He also claimed that there is rampant and patent unfairness in the agency’s promotion process, and that his salary and hazard pay has not been on time since he started investigating Philhealth officers as its “anti-fraud legal officer.”
According to Senator Panfilo Lacson, he is now drafting a resolution seeking for an inquiry into the issue.
“I am now drafting a resolution calling for a Senate Committee of the Whole inquiry. As expressed by SP Sotto to me last night, this inquiry will be one of the Senate’s top agenda after our session resumes on Monday,” Lacson said in a separate statement.
Reports quoting sources said that corruption claims were the topic of an online meeting that led to a shouting match between Philhealth officials on Thursday evening.
“That such corruption occurred amid the COVID-19 crisis makes it more disgusting and abominable,” Lacson said.
“Nakakasuya na sobra. Needless to say, there is urgency that the Senate has to act on the matter immediately, as part of its oversight mandate, having passed the Universal Health Law,” he added.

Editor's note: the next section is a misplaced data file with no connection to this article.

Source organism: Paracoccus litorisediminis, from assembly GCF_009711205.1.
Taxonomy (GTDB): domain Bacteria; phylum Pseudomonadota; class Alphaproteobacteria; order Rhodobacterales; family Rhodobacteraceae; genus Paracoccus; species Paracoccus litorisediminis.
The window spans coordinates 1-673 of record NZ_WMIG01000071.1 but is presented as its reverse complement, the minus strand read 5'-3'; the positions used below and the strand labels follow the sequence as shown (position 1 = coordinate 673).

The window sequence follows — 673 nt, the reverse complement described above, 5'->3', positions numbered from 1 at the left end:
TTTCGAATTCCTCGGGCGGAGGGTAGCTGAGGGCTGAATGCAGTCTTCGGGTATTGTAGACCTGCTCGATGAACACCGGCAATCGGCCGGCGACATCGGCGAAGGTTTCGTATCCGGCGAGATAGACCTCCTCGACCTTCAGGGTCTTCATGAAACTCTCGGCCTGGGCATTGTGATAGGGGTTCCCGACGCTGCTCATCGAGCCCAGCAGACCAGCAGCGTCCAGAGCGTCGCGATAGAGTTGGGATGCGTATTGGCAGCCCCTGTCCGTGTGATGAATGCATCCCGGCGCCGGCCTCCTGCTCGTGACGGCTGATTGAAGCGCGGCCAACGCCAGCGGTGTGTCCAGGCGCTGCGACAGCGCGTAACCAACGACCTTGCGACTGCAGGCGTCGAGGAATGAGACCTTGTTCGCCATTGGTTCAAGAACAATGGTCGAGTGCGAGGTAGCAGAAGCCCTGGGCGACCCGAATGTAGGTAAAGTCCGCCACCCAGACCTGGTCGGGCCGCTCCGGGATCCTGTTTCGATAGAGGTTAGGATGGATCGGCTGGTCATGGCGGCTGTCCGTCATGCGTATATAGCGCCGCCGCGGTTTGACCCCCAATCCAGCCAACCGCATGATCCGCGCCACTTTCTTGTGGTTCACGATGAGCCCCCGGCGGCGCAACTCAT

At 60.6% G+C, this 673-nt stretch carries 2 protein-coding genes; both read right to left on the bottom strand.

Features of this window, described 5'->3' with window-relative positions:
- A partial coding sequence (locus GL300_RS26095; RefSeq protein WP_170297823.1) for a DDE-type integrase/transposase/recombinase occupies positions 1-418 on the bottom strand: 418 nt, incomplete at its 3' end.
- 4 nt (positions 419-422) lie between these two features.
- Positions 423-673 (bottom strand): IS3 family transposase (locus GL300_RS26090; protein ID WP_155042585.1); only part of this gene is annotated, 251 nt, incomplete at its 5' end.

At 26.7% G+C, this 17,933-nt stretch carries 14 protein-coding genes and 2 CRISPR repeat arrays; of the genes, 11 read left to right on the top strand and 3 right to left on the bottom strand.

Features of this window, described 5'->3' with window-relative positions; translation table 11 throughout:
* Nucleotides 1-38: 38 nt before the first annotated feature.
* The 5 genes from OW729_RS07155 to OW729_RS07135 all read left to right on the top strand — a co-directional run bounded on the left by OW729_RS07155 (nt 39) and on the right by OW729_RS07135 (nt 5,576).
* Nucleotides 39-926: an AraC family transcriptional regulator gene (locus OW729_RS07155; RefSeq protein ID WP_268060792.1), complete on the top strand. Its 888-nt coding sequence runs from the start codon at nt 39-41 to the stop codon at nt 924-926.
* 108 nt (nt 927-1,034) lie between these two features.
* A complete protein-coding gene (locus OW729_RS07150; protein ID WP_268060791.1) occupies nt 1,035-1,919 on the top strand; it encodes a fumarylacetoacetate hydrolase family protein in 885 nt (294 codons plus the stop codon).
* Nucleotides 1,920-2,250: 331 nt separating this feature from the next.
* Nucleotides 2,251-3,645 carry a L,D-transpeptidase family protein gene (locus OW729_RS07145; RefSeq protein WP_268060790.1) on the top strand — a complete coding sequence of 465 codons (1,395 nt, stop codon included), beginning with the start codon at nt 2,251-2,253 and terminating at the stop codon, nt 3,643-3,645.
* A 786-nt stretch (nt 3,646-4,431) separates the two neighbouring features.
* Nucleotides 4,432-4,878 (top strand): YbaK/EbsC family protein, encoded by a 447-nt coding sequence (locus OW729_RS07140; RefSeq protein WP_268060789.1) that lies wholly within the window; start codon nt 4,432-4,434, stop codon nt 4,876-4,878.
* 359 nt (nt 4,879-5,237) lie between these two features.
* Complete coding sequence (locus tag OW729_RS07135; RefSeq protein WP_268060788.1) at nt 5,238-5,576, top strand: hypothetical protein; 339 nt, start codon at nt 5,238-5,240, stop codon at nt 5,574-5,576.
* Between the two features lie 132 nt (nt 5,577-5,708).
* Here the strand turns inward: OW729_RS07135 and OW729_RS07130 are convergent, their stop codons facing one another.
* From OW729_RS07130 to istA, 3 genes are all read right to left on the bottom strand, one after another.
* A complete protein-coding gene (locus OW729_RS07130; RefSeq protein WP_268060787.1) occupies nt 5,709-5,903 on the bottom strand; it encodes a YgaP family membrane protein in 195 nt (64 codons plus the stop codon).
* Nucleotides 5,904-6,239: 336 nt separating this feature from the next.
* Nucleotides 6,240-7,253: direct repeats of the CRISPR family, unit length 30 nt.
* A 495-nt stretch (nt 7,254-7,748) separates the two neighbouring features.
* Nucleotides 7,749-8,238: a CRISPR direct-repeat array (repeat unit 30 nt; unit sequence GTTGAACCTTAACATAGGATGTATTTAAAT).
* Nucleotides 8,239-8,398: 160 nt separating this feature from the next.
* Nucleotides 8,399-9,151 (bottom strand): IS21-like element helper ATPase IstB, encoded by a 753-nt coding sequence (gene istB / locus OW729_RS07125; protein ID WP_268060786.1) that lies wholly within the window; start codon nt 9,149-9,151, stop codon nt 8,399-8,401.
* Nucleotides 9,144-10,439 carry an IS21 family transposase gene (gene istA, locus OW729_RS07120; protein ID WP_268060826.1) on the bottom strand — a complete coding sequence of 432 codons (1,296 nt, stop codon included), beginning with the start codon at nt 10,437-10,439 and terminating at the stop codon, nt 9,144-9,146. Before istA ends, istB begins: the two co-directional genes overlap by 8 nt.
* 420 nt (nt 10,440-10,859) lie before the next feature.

Last year, the Senate launched a probe into alleged conflict of interest between PhilHealth and the Department of Health. The investigation also covered DOH contracts that went to pharmaceutical firms owned by relatives of Health Secretary Francisco Duque III.
PhilHealth President and CEO Ricardo Morales earlier denied claims of widespread corruption in the agency and called on Keith to substantiate his allegations. He also said that Keith only raised the issue after his application for another post at the agency was turned down.
Morales also denied the alleged resignation of two other PhilHealth officers due to corruption allegations. He said his head executive assistant resigned to pursue his doctoral studies while a corporate counsel denied any news of quitting his post. – RRD (with details from Correspondent Harlene Delgado)